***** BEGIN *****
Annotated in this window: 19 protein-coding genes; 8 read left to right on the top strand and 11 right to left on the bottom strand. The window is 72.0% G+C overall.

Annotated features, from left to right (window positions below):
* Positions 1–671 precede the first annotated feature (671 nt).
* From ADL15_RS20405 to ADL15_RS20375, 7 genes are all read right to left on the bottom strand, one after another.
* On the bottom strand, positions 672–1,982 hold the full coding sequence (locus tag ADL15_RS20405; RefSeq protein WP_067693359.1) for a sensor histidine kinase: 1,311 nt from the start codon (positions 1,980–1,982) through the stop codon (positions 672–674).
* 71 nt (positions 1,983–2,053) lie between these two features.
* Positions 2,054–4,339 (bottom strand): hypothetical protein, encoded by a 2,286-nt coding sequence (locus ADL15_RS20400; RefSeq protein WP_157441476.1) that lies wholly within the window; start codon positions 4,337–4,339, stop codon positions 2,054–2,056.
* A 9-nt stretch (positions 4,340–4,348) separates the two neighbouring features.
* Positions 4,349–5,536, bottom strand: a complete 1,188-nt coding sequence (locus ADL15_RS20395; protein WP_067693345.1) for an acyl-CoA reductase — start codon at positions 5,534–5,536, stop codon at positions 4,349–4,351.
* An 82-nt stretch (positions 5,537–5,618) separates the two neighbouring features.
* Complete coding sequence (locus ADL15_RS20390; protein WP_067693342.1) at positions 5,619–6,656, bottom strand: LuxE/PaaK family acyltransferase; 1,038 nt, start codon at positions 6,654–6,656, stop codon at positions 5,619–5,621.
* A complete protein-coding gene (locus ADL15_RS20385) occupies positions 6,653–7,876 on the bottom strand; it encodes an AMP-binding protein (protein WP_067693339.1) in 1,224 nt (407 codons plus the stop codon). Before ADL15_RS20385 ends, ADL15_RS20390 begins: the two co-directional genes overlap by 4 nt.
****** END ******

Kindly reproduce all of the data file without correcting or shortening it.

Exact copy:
Annotated in this window: 19 protein-coding genes; 8 read left to right on the top strand and 11 right to left on the bottom strand. The window is 72.0% G+C overall.

Annotated features, from left to right (window positions below):
* Positions 1–671 precede the first annotated feature (671 nt).
* From ADL15_RS20405 to ADL15_RS20375, 7 genes are all read right to left on the bottom strand, one after another.
* On the bottom strand, positions 672–1,982 hold the full coding sequence (locus tag ADL15_RS20405; RefSeq protein WP_067693359.1) for a sensor histidine kinase: 1,311 nt from the start codon (positions 1,980–1,982) through the stop codon (positions 672–674).
* 71 nt (positions 1,983–2,053) lie between these two features.
* Positions 2,054–4,339 (bottom strand): hypothetical protein, encoded by a 2,286-nt coding sequence (locus ADL15_RS20400; RefSeq protein WP_157441476.1) that lies wholly within the window; start codon positions 4,337–4,339, stop codon positions 2,054–2,056.
* A 9-nt stretch (positions 4,340–4,348) separates the two neighbouring features.
* Positions 4,349–5,536, bottom strand: a complete 1,188-nt coding sequence (locus ADL15_RS20395; protein WP_067693345.1) for an acyl-CoA reductase — start codon at positions 5,534–5,536, stop codon at positions 4,349–4,351.
* An 82-nt stretch (positions 5,537–5,618) separates the two neighbouring features.
* Complete coding sequence (locus ADL15_RS20390; protein WP_067693342.1) at positions 5,619–6,656, bottom strand: LuxE/PaaK family acyltransferase; 1,038 nt, start codon at positions 6,654–6,656, stop codon at positions 5,619–5,621.
* A complete protein-coding gene (locus ADL15_RS20385) occupies positions 6,653–7,876 on the bottom strand; it encodes an AMP-binding protein (protein WP_067693339.1) in 1,224 nt (407 codons plus the stop codon). Before ADL15_RS20385 ends, ADL15_RS20390 begins: the two co-directional genes overlap by 4 nt.